Apps > Install This Site as an App
January 29, 2020 by Steven Ng
Confessions of a Tab Hoarder
I've been using Edge Chromium as my primary browser on Windows for quite some time now, and I like it a lot. In the past few months, I don't think I've opened up Chrome on Windows except by mistake. Honestly, I don't miss Chrome at all.
I've always had a bad habit of having too many tabs open (often more than 50). More often than not, instead of trying to find an existing tab, I'll just open a duplicate, which exacerbates my problem.
Roll Your Own PWA
Edge has a very cool feature that lets you roll your own PWA (progressive web application) out of a web site. In other words, it will create a single-site application that is accessible from the Windows Start menu. It also means that the generated PWA gets its own spot on your taskbar, using the site's favicon as the icon. No more tab hunting.
For a tab hoarder like me, this is a life changing feature. I have a ton of web apps that I'm constantly using throughout the day, so this makes life a lot easier.
As always, there's a catch. The feature doesn't work great with all sites/web apps. If the web app you're using has to proliferate new tabs or windows, it's not a great candidate, as those tabs/windows will open up in Edge. For example, if you're thinking this technique is a great way to use Dropbox Paper or Google Apps1, you're wrong.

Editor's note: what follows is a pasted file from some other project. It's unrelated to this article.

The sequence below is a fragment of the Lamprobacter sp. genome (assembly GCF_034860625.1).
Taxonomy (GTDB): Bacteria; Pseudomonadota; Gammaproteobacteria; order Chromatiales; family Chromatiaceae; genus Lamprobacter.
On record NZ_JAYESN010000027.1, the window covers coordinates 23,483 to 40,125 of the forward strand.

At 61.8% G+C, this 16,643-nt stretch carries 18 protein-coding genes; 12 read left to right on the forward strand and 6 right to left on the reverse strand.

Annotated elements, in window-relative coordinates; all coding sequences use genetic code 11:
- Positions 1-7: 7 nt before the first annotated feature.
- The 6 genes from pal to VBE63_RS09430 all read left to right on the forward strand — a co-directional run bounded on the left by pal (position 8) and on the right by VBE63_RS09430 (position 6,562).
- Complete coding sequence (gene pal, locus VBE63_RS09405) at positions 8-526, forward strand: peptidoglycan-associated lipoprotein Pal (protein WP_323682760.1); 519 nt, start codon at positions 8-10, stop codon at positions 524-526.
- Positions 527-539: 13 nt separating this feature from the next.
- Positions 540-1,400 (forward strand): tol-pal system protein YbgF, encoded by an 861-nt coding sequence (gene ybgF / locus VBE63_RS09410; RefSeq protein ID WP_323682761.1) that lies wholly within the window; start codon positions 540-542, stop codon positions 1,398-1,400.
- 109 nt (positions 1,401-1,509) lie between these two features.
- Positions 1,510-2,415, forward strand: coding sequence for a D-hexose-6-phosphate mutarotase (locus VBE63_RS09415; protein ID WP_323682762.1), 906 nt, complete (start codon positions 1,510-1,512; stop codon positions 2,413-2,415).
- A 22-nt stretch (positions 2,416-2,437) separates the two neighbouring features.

On the other hand, if you're using it for something like Feedly, Github or PGAdmin4, it's great. I have a lot of containerized web apps like PiHole that work great as PWAs.
So how do you enable this magical feature?
If you're running Edge for Chromium, just browse to a site (ideally, you go to the exact page you want to start from, since that will be the page you see when launching the PWA), go to the menu,
Install this site as an app. Give the app a new name if the default isn't to your liking, and bam, you're done!
- If you're looking for a way to handle multiple Google accounts for email and calendaring, check out Easymail for Gmail. I bought a license during the 1.x days, and it was fine but not something I could use daily. The latest release, 2.x, is a complete rewrite, and works much better than the previous iteration. Full disclosure, I wasn't paid to say that.